Immunome Research was a scientific journal published from 2005-2010 about cutting edge immunology
research, integrating genomics, and bioinformatics. NeuEve supports science, so we have put the
articles originally published in Immunome Research back online.
Efficiency of the immunome protein interaction network increases during evolution
Details of the mechanisms and selection pressures that shape the emergence and development of complex biological systems, such as the human immune system, are poorly understood. A recent definition of a reference set of proteins essential for the human immunome, combined with information about protein interaction networks for these proteins, facilitates evolutionary study of this biological machinery.
Here, we present a detailed study of the development of the immunome protein interaction network during eight evolutionary steps from Bilateria ancestors to human. New nodes show preferential attachment to high degree proteins. The efficiency of the immunome protein interaction network increases during the evolutionary steps, whereas the vulnerability of the network decreases.
Our results shed light on selective forces acting on the emergence of biological networks. It is likely that the high efficiency and low vulnerability are intrinsic properties of many biological networks, which arise from the effects of evolutionary processes yet to be uncovered.
Evolutionary pressures shaping protein interaction networks are practically unexplored, although the importance of such studies has been recognized . The earlier studies addressing this question analyzed the conservation of network motives [2, 3, 4, 5], or the rate of link dynamics in interaction networks [6, 7]. Although the importance of different protein properties to the evolution rates of proteins has been questioned [8, 9, 10], proteins interacting with multiple partners simultaneously have been shown to have a slower pace of evolution . Thus, the properties of interaction networks can be thought to influence the evolution of organisms. More general knowledge about the effectors shaping protein interaction networks would give insights on several aspects of the formation of complex biological systems.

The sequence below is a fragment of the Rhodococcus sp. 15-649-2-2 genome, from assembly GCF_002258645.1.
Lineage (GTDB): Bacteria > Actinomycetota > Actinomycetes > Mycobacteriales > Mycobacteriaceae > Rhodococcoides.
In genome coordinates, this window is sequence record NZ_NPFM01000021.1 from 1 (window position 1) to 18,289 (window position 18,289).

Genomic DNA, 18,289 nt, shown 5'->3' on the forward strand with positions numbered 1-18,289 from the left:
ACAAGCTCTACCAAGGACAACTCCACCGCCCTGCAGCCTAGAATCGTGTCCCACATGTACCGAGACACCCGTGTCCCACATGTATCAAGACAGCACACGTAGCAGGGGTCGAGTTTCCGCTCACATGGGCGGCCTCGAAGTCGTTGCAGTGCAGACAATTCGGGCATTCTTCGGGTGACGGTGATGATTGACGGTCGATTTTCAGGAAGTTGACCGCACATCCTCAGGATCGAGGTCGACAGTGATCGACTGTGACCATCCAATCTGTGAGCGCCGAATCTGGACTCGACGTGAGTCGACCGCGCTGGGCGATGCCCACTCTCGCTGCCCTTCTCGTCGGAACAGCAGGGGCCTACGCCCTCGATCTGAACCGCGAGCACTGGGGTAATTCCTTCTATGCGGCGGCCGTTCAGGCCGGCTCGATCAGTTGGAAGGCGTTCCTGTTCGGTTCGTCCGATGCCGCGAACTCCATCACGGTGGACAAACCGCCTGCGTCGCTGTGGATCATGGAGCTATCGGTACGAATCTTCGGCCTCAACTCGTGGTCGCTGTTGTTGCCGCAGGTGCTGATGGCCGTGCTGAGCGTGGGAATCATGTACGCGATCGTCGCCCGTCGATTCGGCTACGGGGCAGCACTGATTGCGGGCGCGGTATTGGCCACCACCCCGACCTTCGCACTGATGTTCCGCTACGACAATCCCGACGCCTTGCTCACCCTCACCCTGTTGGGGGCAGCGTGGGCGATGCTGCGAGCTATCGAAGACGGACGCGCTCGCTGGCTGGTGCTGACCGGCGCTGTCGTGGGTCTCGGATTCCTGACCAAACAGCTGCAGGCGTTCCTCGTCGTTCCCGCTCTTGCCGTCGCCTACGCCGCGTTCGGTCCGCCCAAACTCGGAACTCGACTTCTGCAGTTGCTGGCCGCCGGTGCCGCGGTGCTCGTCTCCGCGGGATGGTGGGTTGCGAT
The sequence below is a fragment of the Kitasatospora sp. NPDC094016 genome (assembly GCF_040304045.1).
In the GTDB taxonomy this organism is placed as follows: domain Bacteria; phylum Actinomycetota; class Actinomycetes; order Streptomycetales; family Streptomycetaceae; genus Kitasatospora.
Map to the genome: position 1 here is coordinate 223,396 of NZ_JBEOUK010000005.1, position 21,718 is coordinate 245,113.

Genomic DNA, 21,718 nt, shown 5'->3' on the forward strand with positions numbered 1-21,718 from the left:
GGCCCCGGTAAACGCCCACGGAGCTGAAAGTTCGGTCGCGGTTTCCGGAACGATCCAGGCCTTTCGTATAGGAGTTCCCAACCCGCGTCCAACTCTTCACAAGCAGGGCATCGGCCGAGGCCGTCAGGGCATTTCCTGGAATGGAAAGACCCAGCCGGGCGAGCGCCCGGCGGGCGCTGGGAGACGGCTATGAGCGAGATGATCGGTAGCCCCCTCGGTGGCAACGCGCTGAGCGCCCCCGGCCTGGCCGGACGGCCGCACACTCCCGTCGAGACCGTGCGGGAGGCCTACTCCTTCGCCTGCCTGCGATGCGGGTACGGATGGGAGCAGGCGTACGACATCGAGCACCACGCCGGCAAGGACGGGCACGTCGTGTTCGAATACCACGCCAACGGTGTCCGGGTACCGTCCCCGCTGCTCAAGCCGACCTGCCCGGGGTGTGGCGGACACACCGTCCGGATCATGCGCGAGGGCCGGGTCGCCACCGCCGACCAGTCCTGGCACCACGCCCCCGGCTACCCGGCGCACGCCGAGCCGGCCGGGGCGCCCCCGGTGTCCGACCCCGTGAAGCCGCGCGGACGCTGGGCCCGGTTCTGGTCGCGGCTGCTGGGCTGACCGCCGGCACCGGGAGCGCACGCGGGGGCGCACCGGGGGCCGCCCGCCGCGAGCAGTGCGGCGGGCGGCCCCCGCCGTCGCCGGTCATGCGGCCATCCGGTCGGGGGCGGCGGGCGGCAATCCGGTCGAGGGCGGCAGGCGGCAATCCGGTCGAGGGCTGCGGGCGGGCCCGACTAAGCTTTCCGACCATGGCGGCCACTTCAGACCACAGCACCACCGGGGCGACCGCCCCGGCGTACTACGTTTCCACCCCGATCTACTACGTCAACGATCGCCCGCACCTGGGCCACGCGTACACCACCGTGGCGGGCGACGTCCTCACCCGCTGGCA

For detailed analysis of the evolution of a protein-protein interaction (PPI) network it is necessary to have knowledge about the emergence of all the proteins in the network and their interactions. Some investigations in this line have been presented [12, 13]. The problem is that the steps which lead to the current situation cannot be directly addressed. To be able to follow the development in biological systems, information about biological evolution should be applied. One attempt in this direction was to use so-called isotemporal categories to express the appearance of a gene or protein in organisms .
DNA and protein sequences hold their past in their structure, which can be reconstructed with the standard tools of phylogenetics. Here we performed to our knowledge the first PPI network analysis utilizing phylogenetic information. One of the reasons for the lack of this kind of study is the problem of obtaining accurate and validated data for a system that covers the biological network, its gene and protein constituents and their evolutionary history and homologs. We have collected such data for the human immune system.
The human immune system, which is one of the most complex biological machineries, has been widely investigated at the molecular, cellular and organ level in its normal state and during disease. It is a very complex system built up from several different tissues, cell types, molecules and processes. The evolutionary history of the human immune system is widely studied (see e.g. ), but we still need new data to complete the picture.
The Essential Human Immunome is a reference collection of genes and proteins involved in human immunity which is distributed in the Immunome database [16, 17]. Evolutionary data for all these proteins is collected in the ImmTree database . Experimentally verified protein-protein interaction data for the immunome proteins was collected from the Human Protein Reference Database (HPRD)  and used to reconstruct the protein interaction network.
Recently, several studies have been published about natural networks , ranging from social interactions [21, 22] via protein-protein interactions [23, 24] to the spreading of epidemics  as well as human made networks like telecommunication networks [26, 27] and the Internet [28, 29]. It was initially surprising that the different networks share several common characteristics, which suggests common organizing principles for their emergence .
Preferential attachment [31, 32, 33] suggests that a new protein is more likely to be connected to a highly connected protein than to a protein with fewer interactions. Networks built up according to this principle, have been shown to have scale free characteristics [34, 35]. Scale free networks have been detected from several different sources, but thus far it has been very rare to observe the preferential attachment rule at work, especially in the case of protein interaction networks [36, 37].